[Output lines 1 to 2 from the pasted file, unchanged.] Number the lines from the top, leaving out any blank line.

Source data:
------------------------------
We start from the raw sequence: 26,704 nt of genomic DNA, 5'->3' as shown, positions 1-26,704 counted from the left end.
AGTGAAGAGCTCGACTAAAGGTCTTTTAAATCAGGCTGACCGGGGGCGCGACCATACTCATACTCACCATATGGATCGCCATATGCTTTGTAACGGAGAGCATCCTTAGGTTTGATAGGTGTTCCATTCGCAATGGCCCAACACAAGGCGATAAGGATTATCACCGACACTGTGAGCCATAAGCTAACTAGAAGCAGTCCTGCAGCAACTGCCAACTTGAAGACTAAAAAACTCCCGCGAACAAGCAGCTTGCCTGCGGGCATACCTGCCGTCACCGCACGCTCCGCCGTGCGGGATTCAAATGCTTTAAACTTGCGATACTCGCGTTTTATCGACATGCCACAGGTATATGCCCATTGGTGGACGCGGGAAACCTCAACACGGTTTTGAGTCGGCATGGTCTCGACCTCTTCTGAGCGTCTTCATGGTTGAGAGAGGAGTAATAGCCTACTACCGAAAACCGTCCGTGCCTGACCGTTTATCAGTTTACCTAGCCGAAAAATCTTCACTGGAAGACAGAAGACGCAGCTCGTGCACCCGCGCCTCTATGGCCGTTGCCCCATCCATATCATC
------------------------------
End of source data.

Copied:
We start from the raw sequence: 26,704 nt of genomic DNA, 5'->3' as shown, positions 1-26,704 counted from the left end.
AGTGAAGAGCTCGACTAAAGGTCTTTTAAATCAGGCTGACCGGGGGCGCGACCATACTCATACTCACCATATGGATCGCCATATGCTTTGTAACGGAGAGCATCCTTAGGTTTGATAGGTGTTCCATTCGCAATGGCCCAACACAAGGCGATAAGGATTATCACCGACACTGTGAGCCATAAGCTAACTAGAAGCAGTCCTGCAGCAACTGCCAACTTGAAGACTAAAAAACTCCCGCGAACAAGCAGCTTGCCTGCGGGCATACCTGCCGTCACCGCACGCTCCGCCGTGCGGGATTCAAATGCTTTAAACTTGCGATACTCGCGTTTTATCGACATGCCACAGGTATATGCCCATTGGTGGACGCGGGAAACCTCAACACGGTTTTGAGTCGGCATGGTCTCGACCTCTTCTGAGCGTCTTCATGGTTGAGAGAGGAGTAATAGCCTACTACCGAAAACCGTCCGTGCCTGACCGTTTATCAGTTTACCTAGCCGAAAAATCTTCACTGGAAGACAGAAGACGCAGCTCGTGCACCCGCGCCTCTATGGCCGTTGCCCCATCCATATCATC